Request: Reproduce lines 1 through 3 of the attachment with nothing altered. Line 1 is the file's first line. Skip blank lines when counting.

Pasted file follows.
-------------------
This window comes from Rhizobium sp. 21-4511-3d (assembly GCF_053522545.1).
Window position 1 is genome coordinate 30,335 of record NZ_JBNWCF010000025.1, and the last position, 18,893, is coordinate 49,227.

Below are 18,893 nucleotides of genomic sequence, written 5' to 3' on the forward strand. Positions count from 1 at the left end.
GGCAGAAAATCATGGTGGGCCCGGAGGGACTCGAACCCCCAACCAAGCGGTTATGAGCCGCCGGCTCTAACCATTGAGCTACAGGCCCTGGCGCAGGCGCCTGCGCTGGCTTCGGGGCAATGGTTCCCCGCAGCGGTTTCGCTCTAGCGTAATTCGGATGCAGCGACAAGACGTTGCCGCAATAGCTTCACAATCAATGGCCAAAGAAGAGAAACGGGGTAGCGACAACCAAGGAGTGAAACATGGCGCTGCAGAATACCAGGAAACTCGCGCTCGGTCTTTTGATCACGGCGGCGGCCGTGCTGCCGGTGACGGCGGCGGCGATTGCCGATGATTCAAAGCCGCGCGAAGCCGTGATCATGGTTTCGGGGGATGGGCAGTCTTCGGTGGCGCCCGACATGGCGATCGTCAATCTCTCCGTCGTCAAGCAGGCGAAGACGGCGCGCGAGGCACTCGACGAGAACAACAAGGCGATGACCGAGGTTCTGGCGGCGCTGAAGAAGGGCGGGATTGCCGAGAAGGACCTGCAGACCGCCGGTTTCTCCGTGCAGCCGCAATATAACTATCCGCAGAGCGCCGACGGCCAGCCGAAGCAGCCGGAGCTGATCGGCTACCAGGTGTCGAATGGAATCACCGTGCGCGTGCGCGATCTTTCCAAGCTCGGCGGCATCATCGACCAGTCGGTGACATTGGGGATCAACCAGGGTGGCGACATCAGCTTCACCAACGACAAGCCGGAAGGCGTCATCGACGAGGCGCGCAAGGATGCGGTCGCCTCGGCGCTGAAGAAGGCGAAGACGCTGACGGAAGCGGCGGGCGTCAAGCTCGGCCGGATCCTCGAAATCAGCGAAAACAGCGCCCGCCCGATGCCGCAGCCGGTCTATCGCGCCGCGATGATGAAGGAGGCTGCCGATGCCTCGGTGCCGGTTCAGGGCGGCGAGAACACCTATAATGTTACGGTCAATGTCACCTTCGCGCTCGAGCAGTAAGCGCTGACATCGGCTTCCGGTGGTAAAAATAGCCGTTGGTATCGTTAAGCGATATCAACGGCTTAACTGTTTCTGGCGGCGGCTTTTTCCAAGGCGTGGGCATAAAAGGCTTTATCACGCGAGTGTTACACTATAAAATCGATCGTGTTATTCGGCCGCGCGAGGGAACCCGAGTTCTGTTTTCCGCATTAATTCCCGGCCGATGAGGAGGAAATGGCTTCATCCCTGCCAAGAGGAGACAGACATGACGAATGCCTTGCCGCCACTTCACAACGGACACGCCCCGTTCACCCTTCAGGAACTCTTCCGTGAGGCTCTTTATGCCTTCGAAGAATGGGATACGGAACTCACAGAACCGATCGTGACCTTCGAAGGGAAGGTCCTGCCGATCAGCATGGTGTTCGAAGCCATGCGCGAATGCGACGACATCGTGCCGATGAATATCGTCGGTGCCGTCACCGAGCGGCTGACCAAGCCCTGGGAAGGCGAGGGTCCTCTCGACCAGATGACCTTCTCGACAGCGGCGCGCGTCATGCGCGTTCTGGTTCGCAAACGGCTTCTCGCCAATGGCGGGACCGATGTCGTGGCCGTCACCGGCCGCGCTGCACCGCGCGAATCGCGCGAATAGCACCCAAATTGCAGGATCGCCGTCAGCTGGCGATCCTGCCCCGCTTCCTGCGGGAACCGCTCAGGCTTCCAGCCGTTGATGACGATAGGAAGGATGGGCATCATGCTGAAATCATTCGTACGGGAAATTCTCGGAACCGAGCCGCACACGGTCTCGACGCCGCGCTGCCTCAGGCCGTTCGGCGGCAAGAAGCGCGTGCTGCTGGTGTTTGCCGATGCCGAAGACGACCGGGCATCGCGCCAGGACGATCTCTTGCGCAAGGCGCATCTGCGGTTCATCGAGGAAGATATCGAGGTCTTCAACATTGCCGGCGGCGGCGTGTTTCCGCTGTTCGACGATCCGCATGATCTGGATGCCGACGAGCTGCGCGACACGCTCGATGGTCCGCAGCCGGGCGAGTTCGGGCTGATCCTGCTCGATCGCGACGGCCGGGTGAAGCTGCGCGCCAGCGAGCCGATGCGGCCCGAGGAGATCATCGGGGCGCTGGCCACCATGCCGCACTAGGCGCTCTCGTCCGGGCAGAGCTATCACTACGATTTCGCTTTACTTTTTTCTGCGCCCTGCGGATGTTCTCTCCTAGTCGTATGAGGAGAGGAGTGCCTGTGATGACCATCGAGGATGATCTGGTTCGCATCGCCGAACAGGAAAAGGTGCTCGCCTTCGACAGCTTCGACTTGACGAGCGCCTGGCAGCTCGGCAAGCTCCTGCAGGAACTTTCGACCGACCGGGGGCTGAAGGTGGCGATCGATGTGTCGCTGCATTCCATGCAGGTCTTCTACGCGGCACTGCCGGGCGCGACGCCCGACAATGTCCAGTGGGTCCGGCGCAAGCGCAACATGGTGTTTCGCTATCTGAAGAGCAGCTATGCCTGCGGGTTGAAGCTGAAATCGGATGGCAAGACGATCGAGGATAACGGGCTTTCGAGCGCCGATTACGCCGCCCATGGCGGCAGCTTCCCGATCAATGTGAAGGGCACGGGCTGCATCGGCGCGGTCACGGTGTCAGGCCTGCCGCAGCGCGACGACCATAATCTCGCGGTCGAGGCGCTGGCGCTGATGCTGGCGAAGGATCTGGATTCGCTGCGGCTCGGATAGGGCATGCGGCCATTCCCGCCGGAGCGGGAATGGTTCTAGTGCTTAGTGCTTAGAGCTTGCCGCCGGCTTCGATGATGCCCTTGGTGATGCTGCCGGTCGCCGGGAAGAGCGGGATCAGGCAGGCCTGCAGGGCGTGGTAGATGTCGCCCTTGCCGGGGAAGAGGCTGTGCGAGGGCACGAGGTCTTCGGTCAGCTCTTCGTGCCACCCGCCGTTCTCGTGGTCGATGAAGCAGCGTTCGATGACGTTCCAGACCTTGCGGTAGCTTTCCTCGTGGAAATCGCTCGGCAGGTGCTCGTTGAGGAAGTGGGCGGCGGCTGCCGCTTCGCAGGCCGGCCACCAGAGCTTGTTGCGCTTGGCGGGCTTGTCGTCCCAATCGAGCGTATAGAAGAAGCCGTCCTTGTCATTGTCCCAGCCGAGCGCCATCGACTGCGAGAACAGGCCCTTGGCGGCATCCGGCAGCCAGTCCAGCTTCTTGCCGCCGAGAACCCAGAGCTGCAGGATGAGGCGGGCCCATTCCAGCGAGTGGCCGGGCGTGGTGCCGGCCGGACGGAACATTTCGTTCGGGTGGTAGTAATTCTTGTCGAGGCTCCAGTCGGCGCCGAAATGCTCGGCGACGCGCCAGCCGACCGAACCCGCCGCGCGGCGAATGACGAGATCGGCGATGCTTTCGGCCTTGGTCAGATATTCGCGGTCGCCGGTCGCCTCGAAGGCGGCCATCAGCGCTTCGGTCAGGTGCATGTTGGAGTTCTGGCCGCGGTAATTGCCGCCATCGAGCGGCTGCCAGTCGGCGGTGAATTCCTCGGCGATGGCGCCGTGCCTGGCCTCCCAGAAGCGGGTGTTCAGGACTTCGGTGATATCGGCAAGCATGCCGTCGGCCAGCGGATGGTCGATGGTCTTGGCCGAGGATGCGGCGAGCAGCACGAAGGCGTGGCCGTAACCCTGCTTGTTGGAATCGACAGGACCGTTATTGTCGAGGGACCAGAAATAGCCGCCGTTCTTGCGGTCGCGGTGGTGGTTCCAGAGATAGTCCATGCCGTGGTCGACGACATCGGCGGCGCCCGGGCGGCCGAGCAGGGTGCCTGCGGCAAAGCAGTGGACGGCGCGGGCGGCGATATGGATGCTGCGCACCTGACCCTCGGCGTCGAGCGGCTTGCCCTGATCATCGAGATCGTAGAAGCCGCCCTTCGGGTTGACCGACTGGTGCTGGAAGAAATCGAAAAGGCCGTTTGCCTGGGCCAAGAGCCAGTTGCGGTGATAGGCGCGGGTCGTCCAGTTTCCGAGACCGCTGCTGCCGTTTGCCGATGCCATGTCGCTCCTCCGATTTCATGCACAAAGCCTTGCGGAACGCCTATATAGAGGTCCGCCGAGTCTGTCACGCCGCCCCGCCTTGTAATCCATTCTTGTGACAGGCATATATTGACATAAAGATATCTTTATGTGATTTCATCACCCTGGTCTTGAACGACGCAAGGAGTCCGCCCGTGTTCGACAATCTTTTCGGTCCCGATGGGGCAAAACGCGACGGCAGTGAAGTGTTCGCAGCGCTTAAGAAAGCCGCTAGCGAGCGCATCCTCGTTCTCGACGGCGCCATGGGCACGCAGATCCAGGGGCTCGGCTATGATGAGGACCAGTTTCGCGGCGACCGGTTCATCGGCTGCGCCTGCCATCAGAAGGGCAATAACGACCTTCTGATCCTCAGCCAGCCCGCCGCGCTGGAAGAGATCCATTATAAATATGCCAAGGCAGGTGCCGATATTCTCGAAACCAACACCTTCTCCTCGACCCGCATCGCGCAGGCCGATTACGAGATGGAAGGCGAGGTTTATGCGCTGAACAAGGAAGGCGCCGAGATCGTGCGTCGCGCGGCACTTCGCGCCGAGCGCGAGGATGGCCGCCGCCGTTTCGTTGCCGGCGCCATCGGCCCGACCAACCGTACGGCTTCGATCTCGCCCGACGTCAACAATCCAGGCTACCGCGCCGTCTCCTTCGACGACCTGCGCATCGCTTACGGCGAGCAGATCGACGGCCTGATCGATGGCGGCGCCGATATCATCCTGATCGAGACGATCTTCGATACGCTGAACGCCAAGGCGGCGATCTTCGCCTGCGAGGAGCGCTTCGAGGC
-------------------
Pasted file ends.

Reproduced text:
This window comes from Rhizobium sp. 21-4511-3d (assembly GCF_053522545.1).
Window position 1 is genome coordinate 30,335 of record NZ_JBNWCF010000025.1, and the last position, 18,893, is coordinate 49,227.

Below are 18,893 nucleotides of genomic sequence, written 5' to 3' on the forward strand. Positions count from 1 at the left end.